8 Replies to “Heh”

  1. I should add that a American friend of mine believes that US citizens would suffer under a government program. To set the record straight, he thinks jesus rode a dinosaur… I tell him he’s fucked in the head.

  2. I fear for the Americans, that the various lobby groups could probably turn any system to their advantage rather than the peoples’.

    They could lobby to make the public option so terrible it doesn’t really provide competition against the existing private options. Or make it such that the private system gets the most profitable customers and the public gets the most costly.

    They could lobby that a single payer system pay higher and higher fees, rather than use the negotiating power to keep costs under control.

    It’s not that I begrudge the private system a profit, I don’t (but I do imagine a lower risk, lower reward profit like a staid utility).

    I just hate lobbyists that exploit the system. And although the U.S. has been enacting more legislation to limit lobbying, it’s like squeezing a balloon. The lobbyists will just spend their money to influence public opinion as we’re seeing right now in health care reform.

    Lobby group spending it total should be managed and limited like election campaign spending – because it is.

    We have to prevent Canada from falling to a similar fate, by coming up with a way to limit lobby power.

  3. I don’t begrudge people making a profit over the sale of big screen TVs, cars, pots and pans or tickets to a theme parks. I do begrudge people making a profit over other peoples’ misery. In fact, I think it is immoral.

  4. Bill Kristol and yesterday, John Bolton (shilling for an Israeli attack on Iran) on The Daily Show. Maybe I’m alone in this, but I don’t find any of these war criminals amusing. Neither of them cares one whit whether they’re mocked or exposed as liars and frauds.

  5. I think that even with the D’s controlling the White House and Congress with huge majorities, universal health care is politically impossible to implement.

    “I fear for the Americans, that the various lobby groups could probably turn any system to their advantage rather than the peoples’.”

    I’m convinced that the lawyer lobby has destroyed health care in the US.

    Family doctors have to pay hundreds of thousands of dollars a year in medical malpractice insurance. On top of that, they overprescribe many tests (defensive medicine) before implementing treatment for fear of being sued into bankruptcy. These costs are passed on to the consumer.

    One way you _might_ get a few Republicans on board to pass universal health care is if there is a provision (with real teeth) that screws a core Democratic constituency (the trial lawyers) who are making health care unaffordable.

    Oh, I’ve seen those reports that claim that only 2 percent of health care costs in the US are because of medical malpractice payouts to victims. There are lies, damned lies, and then there are statistics. They fail to mention the cost of years of litigation and defensive medicine.

    The insurance companies are another core constituency–this time for the Republicans and the so-called “Blue Dog” Democrats.

    The Canadian system is not perfect and the horror stories that the anti-health care ads that are being aired in the US are probably true. The main flaw of the Canadian system is that it is underfunded, and the majority of the electorate (being relatively healthy) vote for the politicians not to raise their taxes too high in order to properly fund the system.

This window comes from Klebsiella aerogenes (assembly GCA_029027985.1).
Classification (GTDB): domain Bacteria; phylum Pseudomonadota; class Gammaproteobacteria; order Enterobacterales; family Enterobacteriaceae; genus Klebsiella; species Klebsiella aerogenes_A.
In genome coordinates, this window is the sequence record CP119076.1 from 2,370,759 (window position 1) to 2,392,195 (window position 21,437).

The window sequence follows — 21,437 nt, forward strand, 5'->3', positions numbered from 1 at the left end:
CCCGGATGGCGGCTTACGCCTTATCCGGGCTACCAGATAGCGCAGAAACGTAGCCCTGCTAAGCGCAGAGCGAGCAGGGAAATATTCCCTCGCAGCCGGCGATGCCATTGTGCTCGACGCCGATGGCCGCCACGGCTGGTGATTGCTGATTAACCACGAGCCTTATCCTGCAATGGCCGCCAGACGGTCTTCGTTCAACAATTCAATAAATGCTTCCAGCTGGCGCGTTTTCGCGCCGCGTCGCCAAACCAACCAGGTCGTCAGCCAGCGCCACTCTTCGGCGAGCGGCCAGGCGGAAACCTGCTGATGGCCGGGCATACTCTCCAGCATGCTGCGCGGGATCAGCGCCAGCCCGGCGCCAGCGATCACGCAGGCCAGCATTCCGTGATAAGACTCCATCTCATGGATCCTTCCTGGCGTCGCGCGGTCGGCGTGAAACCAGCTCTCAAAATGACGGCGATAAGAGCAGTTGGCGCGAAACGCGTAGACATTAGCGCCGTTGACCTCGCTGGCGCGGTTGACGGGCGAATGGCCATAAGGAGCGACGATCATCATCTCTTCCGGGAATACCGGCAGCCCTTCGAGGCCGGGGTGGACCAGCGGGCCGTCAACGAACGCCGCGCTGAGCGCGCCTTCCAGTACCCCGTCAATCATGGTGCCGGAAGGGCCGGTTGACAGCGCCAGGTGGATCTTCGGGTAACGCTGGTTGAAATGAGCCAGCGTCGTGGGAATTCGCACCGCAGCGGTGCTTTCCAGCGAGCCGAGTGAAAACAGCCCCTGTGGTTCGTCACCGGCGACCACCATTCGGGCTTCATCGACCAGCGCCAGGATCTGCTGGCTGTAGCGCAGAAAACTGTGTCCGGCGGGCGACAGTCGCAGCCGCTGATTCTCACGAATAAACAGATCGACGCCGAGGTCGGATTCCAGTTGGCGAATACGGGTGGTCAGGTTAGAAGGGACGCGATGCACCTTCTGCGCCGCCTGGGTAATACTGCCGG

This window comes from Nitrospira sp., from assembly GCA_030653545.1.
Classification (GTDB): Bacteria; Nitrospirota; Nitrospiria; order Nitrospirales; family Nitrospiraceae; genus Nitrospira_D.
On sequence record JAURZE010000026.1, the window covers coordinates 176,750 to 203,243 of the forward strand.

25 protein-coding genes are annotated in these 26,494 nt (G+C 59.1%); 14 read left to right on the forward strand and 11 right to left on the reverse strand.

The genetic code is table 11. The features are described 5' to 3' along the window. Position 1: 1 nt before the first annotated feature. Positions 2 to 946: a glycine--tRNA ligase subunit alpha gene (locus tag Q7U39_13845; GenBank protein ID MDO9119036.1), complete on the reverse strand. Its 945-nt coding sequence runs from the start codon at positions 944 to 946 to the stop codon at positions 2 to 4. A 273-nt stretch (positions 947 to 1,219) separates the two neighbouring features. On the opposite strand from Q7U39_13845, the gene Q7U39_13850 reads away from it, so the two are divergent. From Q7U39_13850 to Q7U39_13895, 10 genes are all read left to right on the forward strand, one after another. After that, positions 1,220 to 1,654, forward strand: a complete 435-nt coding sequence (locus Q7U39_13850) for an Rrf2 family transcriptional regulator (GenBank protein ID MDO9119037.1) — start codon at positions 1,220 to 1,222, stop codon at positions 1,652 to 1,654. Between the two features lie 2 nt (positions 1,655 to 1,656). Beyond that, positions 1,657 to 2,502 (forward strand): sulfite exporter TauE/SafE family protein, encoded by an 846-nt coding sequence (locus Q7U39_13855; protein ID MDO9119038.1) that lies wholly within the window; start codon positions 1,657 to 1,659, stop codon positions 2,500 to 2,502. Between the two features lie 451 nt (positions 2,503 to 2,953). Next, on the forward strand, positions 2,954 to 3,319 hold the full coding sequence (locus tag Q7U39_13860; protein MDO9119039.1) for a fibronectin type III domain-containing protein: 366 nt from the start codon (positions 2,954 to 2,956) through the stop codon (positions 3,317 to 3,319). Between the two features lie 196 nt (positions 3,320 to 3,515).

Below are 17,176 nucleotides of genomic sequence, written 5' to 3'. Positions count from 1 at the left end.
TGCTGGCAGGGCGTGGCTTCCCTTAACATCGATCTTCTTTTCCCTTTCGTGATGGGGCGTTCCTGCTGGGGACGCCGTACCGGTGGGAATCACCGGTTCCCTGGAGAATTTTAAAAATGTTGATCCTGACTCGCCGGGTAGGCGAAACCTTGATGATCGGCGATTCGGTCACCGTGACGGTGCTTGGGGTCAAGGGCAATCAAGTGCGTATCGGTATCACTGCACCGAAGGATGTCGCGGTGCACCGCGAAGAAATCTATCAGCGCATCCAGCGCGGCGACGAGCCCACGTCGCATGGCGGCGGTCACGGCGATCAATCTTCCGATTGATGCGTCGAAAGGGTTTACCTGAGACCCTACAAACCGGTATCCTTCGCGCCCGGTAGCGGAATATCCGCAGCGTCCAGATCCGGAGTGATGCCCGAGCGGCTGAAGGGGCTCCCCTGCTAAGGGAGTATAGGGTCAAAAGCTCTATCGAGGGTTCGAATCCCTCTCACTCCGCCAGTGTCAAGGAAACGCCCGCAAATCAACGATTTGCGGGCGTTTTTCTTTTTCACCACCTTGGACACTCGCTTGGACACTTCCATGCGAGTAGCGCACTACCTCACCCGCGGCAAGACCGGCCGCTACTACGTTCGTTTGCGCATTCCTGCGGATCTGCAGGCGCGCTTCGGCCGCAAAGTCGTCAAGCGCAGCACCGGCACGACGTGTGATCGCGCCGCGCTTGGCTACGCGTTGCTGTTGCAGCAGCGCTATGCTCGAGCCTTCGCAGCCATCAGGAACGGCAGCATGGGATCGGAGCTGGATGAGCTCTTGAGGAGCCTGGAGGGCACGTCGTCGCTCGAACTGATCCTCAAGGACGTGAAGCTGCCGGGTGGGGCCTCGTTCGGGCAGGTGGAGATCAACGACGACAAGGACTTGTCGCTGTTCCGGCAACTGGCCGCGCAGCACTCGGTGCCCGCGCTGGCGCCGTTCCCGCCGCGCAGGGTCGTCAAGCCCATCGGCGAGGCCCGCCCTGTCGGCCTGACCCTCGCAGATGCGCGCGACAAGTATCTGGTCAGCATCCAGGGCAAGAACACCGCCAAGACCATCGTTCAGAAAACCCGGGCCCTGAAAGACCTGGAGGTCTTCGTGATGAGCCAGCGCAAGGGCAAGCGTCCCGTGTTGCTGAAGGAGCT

The chronically sick are a political minority, and the Conservatives and Liberals have more or less ceded that vote to the NDP’s talking points.

    We have a rationed form of health care, and for 95% of the population that is good enough. I went to the hospital a few years ago after having severely injured my finger–I waited 5 hours in the emergency room to get taken care of. A bit of a wait, but at least I didn’t have to pay $10,000.

    And Canada has laws in place that limit medical liability claims.

  6. Take the case of a stroke victim being compensated $217 million for being misdiagnosed with sinusitis which left him paralyzed and brain damaged for life:

    http://news.findlaw.com/andrews/h/mal/20061020/20061020_navarro.html

    I’m not trying to demean the person who filed the lawsuit, and this is obviously serious human error. But $217 million is a lot of money for the health care system. One can argue that “the insurance companies can afford it, that’s chump change for them”. No it isn’t — who pays for medical malpractice insurance? Health care providers (small family doctors, surgeons, clinics, etc). Their rates go up, and they pass these costs on ultimately, in the end, to the consumer.

  7. I had to go to the hospital the other day with a nasty laceration to my shin. Took me 1½ hr. in total to get it seen to (six stitches). Everything about the situation was, for lack of a better word… delightful. Short wait in an air conditioned waiting room (nice considering it was about 95F outside), quick meeting with the triage nurse, and a very pleasant (and extremely pretty) 3rd year resident who reassuringly chatted me up through the whole procedure. The only out-of-pocket expense to me was to reimburse my friend for her parking costs. Oh, and I even got some free steri-strips before leaving.

    Another tale of absolute HORROR from the world of “socialized” medicine.

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